The third aspect of feasibility for the baseline ProPASS data collection methodology was the availability of resources and the ability to manage and execute the study. As we aim to create a new cohort adhering to global (ProPASS) standards, protocol training was vital to obtain quality outcomes as per the ProPASS protocol. As a result, the protocol training took around four hours which was similar to a prior study [45]. In terms of the availability of resources, all essential equipment was always accessible. The study also considered skin irritation as an important factor. One study noted that 38% of participants stopped using ActivPal™ due to skin irritation from PALstickies or Tegaderm dressings [55]; another reported one discontinuation due to irritation associated with a Tegaderm dressing [56]. In the current study, there were three reported irritations, with two having mild initial discomfort that eventually subsided. One participant left the study due to moderate irritation. Nonetheless, it is important to note that the data collection occurred during colder winter periods (average 20 degrees Celsius). It is possible that instances of skin irritation could be more pronounced during Saudi Arabia’s hot summer season, characterized by temperatures of approximately 40 degrees Celsius. Future studies should investigate the feasibility of using devices and tape suitable for summer temperatures. In addition, the current study also had a low accelerometer failure rate: only four accelerometers failed to record, which is similar to previous studies [57, 58]. All ActivPal™ devices were returned at the end of the study during visit two, ensuring that the ProPASS method is suitable to be used in future cohorts in Saudi Arabia.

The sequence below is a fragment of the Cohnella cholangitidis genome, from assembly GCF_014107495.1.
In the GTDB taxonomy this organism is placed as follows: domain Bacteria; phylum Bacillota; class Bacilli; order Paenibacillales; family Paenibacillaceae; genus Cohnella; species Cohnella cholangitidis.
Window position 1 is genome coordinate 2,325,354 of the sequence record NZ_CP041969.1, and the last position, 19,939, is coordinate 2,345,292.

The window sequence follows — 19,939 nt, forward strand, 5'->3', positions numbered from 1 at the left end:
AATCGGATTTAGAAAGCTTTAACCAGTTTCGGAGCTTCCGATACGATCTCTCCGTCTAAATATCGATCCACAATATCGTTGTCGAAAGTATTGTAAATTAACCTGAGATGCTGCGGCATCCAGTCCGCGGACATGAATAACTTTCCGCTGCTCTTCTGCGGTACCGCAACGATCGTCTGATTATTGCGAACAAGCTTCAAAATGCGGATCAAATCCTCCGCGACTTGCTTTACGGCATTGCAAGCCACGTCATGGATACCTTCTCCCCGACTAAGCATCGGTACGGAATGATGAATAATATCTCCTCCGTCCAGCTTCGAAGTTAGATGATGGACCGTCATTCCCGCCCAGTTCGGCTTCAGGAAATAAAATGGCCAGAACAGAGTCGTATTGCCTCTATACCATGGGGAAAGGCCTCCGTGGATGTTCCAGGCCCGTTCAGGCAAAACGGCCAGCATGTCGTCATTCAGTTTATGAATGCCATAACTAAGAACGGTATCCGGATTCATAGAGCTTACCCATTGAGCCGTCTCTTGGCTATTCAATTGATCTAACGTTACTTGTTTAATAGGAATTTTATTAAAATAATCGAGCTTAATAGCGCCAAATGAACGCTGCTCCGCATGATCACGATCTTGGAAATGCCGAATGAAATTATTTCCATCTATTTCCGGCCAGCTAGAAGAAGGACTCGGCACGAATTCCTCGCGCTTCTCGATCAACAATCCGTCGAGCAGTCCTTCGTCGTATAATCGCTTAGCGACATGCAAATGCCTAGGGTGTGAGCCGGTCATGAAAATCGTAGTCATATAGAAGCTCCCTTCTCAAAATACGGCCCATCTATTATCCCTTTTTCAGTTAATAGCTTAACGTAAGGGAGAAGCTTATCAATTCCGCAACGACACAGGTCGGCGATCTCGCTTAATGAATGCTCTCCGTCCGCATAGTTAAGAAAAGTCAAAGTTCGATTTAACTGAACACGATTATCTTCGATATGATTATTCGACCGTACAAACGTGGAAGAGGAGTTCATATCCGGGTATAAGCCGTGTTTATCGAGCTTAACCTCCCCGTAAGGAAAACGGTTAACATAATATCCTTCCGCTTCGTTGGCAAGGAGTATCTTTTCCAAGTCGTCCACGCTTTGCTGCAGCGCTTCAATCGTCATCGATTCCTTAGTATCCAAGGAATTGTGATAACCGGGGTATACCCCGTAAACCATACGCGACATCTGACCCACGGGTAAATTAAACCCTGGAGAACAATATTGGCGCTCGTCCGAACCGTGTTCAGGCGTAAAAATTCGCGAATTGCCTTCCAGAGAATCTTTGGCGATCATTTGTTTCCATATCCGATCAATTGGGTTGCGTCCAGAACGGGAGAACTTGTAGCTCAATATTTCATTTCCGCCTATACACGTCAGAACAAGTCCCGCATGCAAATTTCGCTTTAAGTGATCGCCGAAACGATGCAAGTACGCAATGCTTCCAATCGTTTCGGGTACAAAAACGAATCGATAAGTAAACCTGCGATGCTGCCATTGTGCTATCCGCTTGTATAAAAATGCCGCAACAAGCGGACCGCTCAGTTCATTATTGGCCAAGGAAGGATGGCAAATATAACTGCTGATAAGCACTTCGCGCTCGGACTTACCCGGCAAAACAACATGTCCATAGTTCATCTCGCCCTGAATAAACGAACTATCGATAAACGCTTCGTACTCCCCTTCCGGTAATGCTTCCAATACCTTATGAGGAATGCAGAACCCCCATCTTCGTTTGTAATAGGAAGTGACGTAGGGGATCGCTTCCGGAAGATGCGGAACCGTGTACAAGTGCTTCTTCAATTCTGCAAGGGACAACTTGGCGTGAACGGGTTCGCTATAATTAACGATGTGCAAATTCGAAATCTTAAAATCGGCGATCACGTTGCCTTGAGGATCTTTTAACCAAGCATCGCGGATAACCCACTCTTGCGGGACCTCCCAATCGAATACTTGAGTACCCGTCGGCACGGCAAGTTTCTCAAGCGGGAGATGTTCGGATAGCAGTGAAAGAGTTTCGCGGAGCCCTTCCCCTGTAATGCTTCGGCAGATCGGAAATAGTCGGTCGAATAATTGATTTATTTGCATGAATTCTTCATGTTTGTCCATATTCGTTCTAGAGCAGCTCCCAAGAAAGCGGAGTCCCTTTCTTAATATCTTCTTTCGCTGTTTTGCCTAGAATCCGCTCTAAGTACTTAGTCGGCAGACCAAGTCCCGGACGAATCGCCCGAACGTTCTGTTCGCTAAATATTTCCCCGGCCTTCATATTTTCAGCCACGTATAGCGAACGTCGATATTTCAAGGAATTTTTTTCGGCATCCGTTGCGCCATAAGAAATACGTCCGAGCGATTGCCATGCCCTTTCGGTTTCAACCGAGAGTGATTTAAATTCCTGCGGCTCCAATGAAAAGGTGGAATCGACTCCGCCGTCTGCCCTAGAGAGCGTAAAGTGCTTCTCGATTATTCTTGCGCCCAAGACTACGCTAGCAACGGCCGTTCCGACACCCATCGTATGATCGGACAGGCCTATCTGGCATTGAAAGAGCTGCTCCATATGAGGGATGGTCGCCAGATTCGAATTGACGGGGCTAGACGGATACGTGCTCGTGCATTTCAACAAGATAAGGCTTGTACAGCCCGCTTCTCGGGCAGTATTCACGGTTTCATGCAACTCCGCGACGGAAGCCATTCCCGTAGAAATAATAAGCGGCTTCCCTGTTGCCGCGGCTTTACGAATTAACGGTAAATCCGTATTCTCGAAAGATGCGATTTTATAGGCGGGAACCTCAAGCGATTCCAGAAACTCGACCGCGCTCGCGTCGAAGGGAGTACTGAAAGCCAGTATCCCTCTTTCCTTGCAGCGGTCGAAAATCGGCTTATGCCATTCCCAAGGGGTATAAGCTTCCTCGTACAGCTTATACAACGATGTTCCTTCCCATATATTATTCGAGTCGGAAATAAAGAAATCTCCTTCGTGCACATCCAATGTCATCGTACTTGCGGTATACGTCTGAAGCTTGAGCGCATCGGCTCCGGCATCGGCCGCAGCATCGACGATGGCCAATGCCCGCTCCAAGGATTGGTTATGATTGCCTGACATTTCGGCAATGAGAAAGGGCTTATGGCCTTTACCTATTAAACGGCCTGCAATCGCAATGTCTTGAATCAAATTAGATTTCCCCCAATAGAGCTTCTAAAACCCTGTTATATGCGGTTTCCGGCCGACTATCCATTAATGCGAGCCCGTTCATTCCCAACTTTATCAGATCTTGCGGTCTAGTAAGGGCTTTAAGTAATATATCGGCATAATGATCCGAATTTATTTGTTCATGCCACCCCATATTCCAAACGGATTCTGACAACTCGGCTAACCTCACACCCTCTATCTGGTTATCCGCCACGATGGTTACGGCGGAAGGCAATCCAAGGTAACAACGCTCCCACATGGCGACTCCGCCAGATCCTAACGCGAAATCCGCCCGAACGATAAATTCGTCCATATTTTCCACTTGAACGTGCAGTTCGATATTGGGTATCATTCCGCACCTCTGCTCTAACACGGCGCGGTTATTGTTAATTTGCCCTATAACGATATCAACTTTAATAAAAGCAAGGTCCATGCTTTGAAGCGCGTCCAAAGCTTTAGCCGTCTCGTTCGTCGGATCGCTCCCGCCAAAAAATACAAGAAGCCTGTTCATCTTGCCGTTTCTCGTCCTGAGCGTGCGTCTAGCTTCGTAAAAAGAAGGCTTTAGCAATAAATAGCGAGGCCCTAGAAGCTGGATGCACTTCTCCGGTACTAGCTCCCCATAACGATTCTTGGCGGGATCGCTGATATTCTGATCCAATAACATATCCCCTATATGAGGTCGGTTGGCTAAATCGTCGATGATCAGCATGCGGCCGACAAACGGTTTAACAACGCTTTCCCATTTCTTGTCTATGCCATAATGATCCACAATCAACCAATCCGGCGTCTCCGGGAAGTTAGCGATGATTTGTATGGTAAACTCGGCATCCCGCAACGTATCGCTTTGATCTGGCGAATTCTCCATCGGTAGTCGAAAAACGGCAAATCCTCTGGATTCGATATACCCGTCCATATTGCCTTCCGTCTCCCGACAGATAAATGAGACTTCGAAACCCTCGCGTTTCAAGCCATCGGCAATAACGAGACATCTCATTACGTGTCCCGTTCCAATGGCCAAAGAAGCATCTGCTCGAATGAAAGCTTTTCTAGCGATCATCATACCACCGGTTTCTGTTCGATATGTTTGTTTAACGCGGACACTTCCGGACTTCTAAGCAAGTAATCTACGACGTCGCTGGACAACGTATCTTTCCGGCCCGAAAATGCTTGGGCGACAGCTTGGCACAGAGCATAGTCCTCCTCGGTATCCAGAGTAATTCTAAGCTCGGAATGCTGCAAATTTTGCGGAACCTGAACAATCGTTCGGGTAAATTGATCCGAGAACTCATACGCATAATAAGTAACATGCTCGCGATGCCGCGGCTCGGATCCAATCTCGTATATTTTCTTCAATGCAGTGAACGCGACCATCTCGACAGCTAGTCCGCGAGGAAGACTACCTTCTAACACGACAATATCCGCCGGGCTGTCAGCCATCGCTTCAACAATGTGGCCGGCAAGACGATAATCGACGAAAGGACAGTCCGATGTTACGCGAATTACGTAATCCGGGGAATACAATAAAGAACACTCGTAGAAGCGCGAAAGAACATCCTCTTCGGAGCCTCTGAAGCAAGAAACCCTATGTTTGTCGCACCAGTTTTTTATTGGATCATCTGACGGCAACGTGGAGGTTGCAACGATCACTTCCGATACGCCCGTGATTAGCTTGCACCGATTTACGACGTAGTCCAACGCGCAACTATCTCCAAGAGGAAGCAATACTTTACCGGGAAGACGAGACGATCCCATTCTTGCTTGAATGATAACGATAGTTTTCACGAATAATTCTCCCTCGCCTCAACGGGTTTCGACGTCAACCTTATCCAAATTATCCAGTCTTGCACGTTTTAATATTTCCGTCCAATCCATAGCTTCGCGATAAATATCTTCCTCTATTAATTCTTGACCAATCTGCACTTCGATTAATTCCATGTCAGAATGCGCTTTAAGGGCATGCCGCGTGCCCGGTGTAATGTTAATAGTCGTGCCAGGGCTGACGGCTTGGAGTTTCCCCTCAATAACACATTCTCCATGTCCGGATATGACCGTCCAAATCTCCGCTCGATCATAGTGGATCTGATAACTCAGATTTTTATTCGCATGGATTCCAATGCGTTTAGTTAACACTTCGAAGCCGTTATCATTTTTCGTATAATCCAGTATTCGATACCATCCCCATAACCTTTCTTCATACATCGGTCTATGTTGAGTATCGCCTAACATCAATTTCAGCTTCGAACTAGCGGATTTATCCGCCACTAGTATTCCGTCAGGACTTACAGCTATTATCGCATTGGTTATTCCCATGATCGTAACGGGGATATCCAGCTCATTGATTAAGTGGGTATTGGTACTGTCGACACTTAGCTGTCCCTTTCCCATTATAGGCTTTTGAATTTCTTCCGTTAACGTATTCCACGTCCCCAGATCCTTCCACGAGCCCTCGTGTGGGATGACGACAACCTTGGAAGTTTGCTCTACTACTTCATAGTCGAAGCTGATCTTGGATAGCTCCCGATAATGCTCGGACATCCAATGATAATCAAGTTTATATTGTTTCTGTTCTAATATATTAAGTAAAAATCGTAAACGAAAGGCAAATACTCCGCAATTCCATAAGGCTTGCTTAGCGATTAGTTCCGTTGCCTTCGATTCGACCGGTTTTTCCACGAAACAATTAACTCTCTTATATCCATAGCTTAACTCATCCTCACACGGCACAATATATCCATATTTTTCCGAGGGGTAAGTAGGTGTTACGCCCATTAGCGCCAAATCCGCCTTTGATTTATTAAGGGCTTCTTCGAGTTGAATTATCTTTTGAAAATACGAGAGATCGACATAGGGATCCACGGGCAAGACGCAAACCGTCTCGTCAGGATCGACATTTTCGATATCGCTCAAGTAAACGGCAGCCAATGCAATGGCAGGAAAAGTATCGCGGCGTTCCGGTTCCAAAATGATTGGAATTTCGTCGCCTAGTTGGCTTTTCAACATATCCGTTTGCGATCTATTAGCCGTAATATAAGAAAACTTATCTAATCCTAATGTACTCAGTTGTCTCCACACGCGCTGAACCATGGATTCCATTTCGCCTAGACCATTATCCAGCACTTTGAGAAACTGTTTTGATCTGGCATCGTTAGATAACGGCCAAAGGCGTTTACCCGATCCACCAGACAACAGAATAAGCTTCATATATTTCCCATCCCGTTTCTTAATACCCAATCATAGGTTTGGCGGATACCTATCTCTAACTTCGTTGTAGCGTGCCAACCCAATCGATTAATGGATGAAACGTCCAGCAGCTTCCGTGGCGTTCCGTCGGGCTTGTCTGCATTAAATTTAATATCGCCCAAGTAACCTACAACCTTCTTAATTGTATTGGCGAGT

Strengths and limitations of Study

This study represents the first of its kind to utilize device-based measures for assessing physical behaviors among adults in Saudi Arabia. The device-based measure has been shown to provide useful information about physical behaviors when compared to using self-report questionnaires [16]. Furthermore, it marks the initial examination of the ProPASS consortium method in the Middle East, particularly in Saudi Arabia. Nevertheless, the current study has certain limitations including recruiting among relatively young participants, presumably without any medical conditions and with postgraduate qualifications. This may limit the generalization of the findings to the entire population. The acceptability of the study in other age groups and among individuals with lower educational backgrounds is yet to be studied. In addition, the feasibility of the baseline ProPASS data collection methodology study was conducted during winter, which might have influenced the observed levels of physical behaviors in our sample. Similarly, the study was unable to evaluate the feasibility of utilizing 3 M Tegaderm dressings in hot summer months. Lastly, it’s important to note that our study employed a relatively small sample size; nonetheless, this size is considered acceptable for feasibility studies.


The baseline ProPASS data collection methodology and protocol for a future cohort study are both feasible and acceptable for implementation within the context of Saudi Arabia. This feasibility study represents the first step toward establishing a prospective ProPASS cohort study to examine the association between physical behaviors and cardiometabolic health among Saudi Arabian adults.

Availability of data and materials